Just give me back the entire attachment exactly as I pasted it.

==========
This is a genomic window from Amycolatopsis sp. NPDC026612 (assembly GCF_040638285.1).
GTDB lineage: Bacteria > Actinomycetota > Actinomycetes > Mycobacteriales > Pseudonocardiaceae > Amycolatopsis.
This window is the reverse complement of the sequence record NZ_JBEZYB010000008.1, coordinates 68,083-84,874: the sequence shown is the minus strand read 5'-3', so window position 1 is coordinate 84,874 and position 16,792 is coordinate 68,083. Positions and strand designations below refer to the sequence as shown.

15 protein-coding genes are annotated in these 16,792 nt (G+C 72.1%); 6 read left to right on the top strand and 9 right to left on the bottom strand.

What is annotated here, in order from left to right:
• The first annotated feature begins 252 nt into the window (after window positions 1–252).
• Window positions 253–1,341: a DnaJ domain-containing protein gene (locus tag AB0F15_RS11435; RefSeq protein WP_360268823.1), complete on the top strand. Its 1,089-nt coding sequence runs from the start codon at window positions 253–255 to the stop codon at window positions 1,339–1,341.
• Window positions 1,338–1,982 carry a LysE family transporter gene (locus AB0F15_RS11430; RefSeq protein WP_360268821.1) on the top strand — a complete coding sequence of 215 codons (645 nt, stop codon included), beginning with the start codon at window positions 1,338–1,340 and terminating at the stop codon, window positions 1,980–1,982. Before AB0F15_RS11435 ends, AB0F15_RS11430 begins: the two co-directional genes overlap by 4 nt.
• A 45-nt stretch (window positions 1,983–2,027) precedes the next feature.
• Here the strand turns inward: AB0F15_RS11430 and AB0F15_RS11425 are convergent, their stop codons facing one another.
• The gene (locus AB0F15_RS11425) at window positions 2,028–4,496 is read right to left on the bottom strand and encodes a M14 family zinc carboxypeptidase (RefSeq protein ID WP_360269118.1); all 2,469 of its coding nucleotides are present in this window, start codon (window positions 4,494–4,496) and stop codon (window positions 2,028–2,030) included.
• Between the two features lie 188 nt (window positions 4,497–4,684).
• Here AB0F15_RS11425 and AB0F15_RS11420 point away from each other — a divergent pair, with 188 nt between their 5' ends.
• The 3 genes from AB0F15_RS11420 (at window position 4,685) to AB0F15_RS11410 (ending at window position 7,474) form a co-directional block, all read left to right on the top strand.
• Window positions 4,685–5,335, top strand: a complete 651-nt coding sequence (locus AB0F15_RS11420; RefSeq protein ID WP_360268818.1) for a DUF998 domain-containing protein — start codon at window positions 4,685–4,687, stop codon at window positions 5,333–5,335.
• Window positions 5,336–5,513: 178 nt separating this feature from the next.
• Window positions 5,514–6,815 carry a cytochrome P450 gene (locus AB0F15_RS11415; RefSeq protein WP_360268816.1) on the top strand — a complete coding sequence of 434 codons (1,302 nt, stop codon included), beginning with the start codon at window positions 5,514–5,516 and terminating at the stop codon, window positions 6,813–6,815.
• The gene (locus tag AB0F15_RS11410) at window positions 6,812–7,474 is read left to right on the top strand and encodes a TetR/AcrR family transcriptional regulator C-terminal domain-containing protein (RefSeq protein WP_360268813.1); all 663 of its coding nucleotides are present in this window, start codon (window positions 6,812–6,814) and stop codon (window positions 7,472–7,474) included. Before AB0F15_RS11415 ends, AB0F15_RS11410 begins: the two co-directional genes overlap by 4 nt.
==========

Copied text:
This is a genomic window from Amycolatopsis sp. NPDC026612 (assembly GCF_040638285.1).
GTDB lineage: Bacteria > Actinomycetota > Actinomycetes > Mycobacteriales > Pseudonocardiaceae > Amycolatopsis.
This window is the reverse complement of the sequence record NZ_JBEZYB010000008.1, coordinates 68,083-84,874: the sequence shown is the minus strand read 5'-3', so window position 1 is coordinate 84,874 and position 16,792 is coordinate 68,083. Positions and strand designations below refer to the sequence as shown.

15 protein-coding genes are annotated in these 16,792 nt (G+C 72.1%); 6 read left to right on the top strand and 9 right to left on the bottom strand.

What is annotated here, in order from left to right:
• The first annotated feature begins 252 nt into the window (after window positions 1–252).
• Window positions 253–1,341: a DnaJ domain-containing protein gene (locus tag AB0F15_RS11435; RefSeq protein WP_360268823.1), complete on the top strand. Its 1,089-nt coding sequence runs from the start codon at window positions 253–255 to the stop codon at window positions 1,339–1,341.
• Window positions 1,338–1,982 carry a LysE family transporter gene (locus AB0F15_RS11430; RefSeq protein WP_360268821.1) on the top strand — a complete coding sequence of 215 codons (645 nt, stop codon included), beginning with the start codon at window positions 1,338–1,340 and terminating at the stop codon, window positions 1,980–1,982. Before AB0F15_RS11435 ends, AB0F15_RS11430 begins: the two co-directional genes overlap by 4 nt.
• A 45-nt stretch (window positions 1,983–2,027) precedes the next feature.
• Here the strand turns inward: AB0F15_RS11430 and AB0F15_RS11425 are convergent, their stop codons facing one another.
• The gene (locus AB0F15_RS11425) at window positions 2,028–4,496 is read right to left on the bottom strand and encodes a M14 family zinc carboxypeptidase (RefSeq protein ID WP_360269118.1); all 2,469 of its coding nucleotides are present in this window, start codon (window positions 4,494–4,496) and stop codon (window positions 2,028–2,030) included.
• Between the two features lie 188 nt (window positions 4,497–4,684).
• Here AB0F15_RS11425 and AB0F15_RS11420 point away from each other — a divergent pair, with 188 nt between their 5' ends.
• The 3 genes from AB0F15_RS11420 (at window position 4,685) to AB0F15_RS11410 (ending at window position 7,474) form a co-directional block, all read left to right on the top strand.
• Window positions 4,685–5,335, top strand: a complete 651-nt coding sequence (locus AB0F15_RS11420; RefSeq protein ID WP_360268818.1) for a DUF998 domain-containing protein — start codon at window positions 4,685–4,687, stop codon at window positions 5,333–5,335.
• Window positions 5,336–5,513: 178 nt separating this feature from the next.
• Window positions 5,514–6,815 carry a cytochrome P450 gene (locus AB0F15_RS11415; RefSeq protein WP_360268816.1) on the top strand — a complete coding sequence of 434 codons (1,302 nt, stop codon included), beginning with the start codon at window positions 5,514–5,516 and terminating at the stop codon, window positions 6,813–6,815.
• The gene (locus tag AB0F15_RS11410) at window positions 6,812–7,474 is read left to right on the top strand and encodes a TetR/AcrR family transcriptional regulator C-terminal domain-containing protein (RefSeq protein WP_360268813.1); all 663 of its coding nucleotides are present in this window, start codon (window positions 6,812–6,814) and stop codon (window positions 7,472–7,474) included. Before AB0F15_RS11415 ends, AB0F15_RS11410 begins: the two co-directional genes overlap by 4 nt.